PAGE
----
– By Mhairi McAlpine Climate change is wreaking devastation across South East Asia, particularly Bangladesh. With the traditional farming industries in ruins, many are seeking a new life in the bulging cities, but both living conditions and working con …
– By Mhairi McAlpine
Climate change is wreaking devastation across South East Asia, particularly Bangladesh. With the traditional farming industries in ruins, many are seeking a new life in the bulging cities, but both living conditions and working conditions there are treacherous. Those who seek refuge and travel oversees in search of security and safety often find that their situation as undocumented migrants affords them neither.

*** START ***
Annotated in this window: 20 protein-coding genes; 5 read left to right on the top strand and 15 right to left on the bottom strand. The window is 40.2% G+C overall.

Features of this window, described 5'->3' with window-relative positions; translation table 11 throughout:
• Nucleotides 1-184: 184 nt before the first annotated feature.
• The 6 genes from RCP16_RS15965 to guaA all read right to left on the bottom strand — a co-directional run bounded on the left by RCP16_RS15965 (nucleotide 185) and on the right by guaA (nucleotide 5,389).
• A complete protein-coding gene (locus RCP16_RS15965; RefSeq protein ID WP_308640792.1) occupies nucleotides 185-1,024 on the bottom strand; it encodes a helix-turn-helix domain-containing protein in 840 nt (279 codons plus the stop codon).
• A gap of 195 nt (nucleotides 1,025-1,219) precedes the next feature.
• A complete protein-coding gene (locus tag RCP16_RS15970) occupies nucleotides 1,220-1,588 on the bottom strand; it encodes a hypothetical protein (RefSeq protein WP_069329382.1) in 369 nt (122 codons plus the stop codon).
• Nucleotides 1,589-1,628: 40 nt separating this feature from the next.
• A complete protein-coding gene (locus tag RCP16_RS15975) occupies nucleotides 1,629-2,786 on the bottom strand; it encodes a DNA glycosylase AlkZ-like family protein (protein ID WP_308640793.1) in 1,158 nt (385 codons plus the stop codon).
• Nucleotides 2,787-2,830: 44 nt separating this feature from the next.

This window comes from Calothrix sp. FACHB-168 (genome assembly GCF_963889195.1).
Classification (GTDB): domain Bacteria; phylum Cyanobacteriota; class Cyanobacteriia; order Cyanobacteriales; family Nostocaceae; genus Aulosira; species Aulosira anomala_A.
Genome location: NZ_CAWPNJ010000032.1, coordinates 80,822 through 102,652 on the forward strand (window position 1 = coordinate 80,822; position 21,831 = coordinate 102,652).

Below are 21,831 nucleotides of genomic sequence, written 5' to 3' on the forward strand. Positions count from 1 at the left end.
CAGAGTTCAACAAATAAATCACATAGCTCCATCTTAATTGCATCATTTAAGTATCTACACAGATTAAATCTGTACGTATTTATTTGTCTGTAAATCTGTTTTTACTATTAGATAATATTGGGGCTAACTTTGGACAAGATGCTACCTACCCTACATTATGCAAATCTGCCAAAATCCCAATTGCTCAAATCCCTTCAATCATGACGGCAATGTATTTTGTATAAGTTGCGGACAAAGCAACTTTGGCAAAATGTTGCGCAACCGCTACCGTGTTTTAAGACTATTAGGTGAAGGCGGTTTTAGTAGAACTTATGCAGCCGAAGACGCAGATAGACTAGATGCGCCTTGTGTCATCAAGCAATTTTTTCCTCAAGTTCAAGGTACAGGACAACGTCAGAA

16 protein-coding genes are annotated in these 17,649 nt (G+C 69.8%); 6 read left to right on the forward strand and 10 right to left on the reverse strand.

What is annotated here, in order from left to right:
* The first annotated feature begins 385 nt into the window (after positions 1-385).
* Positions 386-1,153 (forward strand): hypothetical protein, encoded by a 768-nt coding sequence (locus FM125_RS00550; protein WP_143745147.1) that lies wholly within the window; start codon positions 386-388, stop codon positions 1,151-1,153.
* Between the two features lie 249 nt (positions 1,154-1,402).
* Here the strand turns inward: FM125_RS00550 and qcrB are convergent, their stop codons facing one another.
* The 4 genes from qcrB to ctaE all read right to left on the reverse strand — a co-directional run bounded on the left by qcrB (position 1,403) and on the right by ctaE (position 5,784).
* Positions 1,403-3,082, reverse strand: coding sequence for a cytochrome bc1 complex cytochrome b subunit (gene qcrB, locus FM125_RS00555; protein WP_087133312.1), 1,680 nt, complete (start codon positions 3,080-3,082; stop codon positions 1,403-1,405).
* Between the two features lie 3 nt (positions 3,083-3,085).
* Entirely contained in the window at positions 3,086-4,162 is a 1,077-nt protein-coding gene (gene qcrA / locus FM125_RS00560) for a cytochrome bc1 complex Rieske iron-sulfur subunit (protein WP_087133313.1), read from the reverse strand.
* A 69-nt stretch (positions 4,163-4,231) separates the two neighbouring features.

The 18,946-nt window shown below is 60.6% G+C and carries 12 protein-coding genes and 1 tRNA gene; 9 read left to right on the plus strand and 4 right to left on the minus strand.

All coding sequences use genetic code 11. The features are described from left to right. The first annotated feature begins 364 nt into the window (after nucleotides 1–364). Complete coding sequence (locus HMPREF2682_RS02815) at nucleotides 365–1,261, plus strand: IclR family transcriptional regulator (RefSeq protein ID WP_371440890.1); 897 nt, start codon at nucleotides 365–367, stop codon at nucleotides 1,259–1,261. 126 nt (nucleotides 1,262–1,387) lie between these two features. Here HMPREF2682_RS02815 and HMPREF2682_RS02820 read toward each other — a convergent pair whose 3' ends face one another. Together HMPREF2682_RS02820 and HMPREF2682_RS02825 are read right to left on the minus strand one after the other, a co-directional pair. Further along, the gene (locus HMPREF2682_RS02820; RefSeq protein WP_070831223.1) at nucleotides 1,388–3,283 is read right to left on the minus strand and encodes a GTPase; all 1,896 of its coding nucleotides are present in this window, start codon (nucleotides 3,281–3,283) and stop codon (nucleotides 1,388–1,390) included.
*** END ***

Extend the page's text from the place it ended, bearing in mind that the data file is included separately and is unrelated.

In November last year, over 100 garment workers died in a fire which consumed the Tazreen garment factory. A century after the Triangle Shirtwaister fire which killed nearly 150 workers, mostly young women, the women of Tazreen also found themselves unable to escape the burning building with exits padlocked and legally required fire exits non-existent. The salary paid to the Tazreen workers also bears similarities with the Triangle workers, in both cases – 100 years of inflation apart – just $40 per month. The families of the Triangle workers eventually received $75 each in compensation after a long legal wrangle, while the insurance company paid the factory owner $400 per lost worker. In Tazreen, many of the families of the deceased and those who injured escaping from the building still wait for compensation. Many more have died in fires since, as the consequences for factory owners for unsafe working conditions are negligible compared with the profits that can be made.